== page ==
Dazzling Disas

Reading time 4 minutes


Being a man of the world, it takes quite a lot to impress me. Yet Dave Parkinson’s display of South African disa orchids at the Hampton Court Palace Flower Show never fails to take my breath away. The shocking vitality of the shades displayed in the flowers of these remarkable little plants is off the scale. Be it magenta, coral, tangerine, sunshine yellow or lipstick-pink there’s a diminutive disa to belt out every saturated, eye-popping shade one can imagine.


Disa orchids, Dave Parksinson Plants, Hampton Court 2016


Disas are terrestrial, moisture loving orchids, native to Table Mountain where they are found growing near springs and streams with their roots in cool water and heads in the clouds. Flowers, each with three prominent petals, appear to be upside down and are held singly or in clusters on short stems, depending on the species. The leaves are elongated and grassy.


Disa "Foam", Dave Parksinson Plants, Hampton Court 2016


Should you fancy growing disas at home, the first piece of advice is to forget everything you know about growing other kinds of orchids. Disas will die if they dry out and do not like to be too warm. On Table Mountain disas are sometimes found completely submerged in water, or at the very least in places where they are constantly wet. In the house or cool greenhouse they must be watered at daily and with pure, soft, unchlorinated water. They can be left standing in trays of water without any ill effects. However, disas cannot stand hard water and other pollutants, including concentrated fertilisers. Any plant food must be delivered highly diluted.


Disa orchids, Dave Parksinson Plants, Hampton Court 2016


Dave Parkinson suggests planting in a mix of 60% coarse peat and 40% super coarse perlite and warns against any form of pre-mixed orchid or potting compost which is likely to be far too rich. Disas like to be cool but cannot withstand subzero temperatures: they need a frost-free greenhouse or unheated spare room with good light. Disas make ideal gifts for anyone who collects rainwater, is stingy with heating and a bit heavy-handed with the watering. Me? I am happy enough to leave all the hard work to Dave Parkinson and simply enjoy having my socks knocked off by his incredible display once a year.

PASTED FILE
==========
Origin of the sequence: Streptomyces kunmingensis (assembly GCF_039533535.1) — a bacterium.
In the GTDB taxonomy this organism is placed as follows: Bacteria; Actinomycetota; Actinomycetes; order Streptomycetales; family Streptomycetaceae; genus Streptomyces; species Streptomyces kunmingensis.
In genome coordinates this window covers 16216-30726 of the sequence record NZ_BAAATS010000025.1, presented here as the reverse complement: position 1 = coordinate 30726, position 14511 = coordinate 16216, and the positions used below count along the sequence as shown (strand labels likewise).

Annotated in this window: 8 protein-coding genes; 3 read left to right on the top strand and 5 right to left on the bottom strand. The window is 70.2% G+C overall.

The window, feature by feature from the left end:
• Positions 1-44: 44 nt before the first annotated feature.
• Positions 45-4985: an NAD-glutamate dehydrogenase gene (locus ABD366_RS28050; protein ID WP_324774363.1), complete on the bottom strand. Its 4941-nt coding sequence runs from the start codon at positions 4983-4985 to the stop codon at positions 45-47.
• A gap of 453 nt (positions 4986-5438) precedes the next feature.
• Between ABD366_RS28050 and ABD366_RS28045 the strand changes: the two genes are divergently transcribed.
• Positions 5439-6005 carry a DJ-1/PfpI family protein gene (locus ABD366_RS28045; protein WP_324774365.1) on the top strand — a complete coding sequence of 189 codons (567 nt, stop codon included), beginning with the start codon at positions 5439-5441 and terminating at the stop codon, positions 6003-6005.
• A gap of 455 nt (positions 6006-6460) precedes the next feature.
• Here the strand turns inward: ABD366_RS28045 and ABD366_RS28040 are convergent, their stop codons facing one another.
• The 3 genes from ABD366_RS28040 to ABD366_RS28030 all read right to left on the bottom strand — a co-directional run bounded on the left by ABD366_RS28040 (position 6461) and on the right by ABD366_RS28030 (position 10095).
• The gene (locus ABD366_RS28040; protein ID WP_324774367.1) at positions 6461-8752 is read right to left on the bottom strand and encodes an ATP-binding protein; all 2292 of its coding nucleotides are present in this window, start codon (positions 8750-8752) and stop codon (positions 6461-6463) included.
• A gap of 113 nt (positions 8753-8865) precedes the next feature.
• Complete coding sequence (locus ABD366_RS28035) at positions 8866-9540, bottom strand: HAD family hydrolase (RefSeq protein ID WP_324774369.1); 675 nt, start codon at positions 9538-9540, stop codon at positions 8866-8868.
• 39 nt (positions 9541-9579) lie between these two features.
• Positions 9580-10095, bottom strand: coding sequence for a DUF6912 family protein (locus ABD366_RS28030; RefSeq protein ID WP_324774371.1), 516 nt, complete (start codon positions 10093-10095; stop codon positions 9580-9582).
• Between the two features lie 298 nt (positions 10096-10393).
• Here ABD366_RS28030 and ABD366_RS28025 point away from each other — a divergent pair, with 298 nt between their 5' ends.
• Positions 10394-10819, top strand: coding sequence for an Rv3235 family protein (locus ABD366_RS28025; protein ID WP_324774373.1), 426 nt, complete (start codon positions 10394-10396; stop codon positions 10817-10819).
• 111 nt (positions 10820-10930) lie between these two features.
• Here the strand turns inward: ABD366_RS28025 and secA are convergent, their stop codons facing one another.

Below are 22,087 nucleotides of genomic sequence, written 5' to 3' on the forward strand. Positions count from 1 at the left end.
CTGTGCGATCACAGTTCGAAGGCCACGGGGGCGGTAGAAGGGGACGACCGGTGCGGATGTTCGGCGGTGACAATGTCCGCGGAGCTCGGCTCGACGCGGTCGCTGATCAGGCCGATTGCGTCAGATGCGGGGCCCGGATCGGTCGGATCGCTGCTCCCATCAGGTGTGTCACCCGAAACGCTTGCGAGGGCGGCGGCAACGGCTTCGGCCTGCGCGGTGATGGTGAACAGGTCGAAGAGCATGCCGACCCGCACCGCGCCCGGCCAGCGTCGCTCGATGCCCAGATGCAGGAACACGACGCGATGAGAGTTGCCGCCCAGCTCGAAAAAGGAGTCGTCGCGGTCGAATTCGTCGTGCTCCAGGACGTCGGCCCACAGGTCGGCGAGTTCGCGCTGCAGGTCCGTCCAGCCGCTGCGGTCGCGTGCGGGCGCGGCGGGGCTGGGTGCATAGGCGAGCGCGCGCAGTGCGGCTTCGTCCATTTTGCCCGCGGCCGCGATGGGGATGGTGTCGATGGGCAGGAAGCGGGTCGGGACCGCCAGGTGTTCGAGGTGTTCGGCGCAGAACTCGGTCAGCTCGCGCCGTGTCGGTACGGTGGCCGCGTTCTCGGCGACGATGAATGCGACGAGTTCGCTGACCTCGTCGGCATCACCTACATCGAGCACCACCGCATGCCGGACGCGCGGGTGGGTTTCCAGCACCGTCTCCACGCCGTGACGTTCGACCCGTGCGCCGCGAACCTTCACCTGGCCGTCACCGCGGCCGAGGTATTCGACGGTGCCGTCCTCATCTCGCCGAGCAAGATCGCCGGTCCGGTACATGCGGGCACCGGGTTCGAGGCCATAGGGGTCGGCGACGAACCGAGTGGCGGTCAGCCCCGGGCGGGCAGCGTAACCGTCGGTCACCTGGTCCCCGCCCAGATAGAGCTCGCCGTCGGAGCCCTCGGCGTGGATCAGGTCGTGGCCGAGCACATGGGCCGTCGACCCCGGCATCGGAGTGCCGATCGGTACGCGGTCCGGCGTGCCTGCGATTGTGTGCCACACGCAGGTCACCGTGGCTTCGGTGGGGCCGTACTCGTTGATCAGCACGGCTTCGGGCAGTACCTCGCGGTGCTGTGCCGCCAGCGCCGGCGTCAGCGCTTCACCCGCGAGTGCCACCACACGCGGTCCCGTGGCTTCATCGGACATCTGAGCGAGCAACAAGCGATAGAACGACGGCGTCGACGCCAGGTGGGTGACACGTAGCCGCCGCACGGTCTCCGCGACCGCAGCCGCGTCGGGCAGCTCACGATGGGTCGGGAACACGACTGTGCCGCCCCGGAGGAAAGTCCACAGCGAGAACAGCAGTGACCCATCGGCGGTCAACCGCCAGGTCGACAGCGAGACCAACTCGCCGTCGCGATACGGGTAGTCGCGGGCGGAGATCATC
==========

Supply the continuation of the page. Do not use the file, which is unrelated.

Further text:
To find out more about how to grow dazzling disa orchids take a look at Dave Parkinson Plants’ website.


Disa orchids, Dave Parksinson Plants, Hampton Court 2016






Categories: Flower Shows, Flowers, Photography, Plants

Posted by The Frustrated Gardener

Greetings Garden Lover! Welcome to my blog. Plants are my passion and this is my way of sharing that joyful emotion with the world. You'll find over 1000 posts here featuring everything from abutilons to zinnias. If you've enjoyed what you've read, please leave a comment and consider subscribing using the yellow 'Follow' button in the bottom, right-hand corner of your screen. You will receive an email every time I post something new.

Leave a Reply

7 comments On "Dazzling Disas"

  1. All the colors presented together are a bit overwhelming for me, but the individual colors themselves are fabulous. I especially like the use of ferns and rock in the display. The bicolor white and pink has a very interesting form. In the bottom photo you can see the upper petal (or is it a sepal?) has a hooded shape with a bit of a spur on the back. It’s very unique and interesting. The yellow seems to be the same. Are they all like that?

    1. Yes, this seems to be a distinctive trait of the disas. I imagine the ferns and rocks are intended to evoke the orchids’ natural habitat and help to take some of the heat out of the display.

  2. There’s a chance I may have averted my eyes from Disas until last year, as I’ve only just noticed them which makes me think how much of a sea change I’ve gone through. They are the kind of flower you see, go ‘Oh wow!’, then think ‘I won’t get a decent picture of that!’ yet the camera captures them surprisingly well as your lovely shots show.

    Your ideal recipient of a Disa does sound like a bit of a rare breed. I’d agree that some plants are like grandchildren – much better when you can enjoy them and rely on someone else for their daily upkeep.

  3. Emailing from Cape Town, where Disa’s are indigenous … 🙂 love them! I would love to find out where I could get the first image from if possible? I would like to enlarge it for an accent wall in a reception area?
    Any idea how I could get in touch with someone who has the image in hi resolution?

    Crossing fingers I hear from someone.

    Kind regards

    Liesl van Rensburg, Cape Town

Follow The Frustrated Gardener and have new posts sent directly to your inbox

Join 8,218 other subscribers

Wordpress users click to subscribe here

Follow The Frustrated Gardener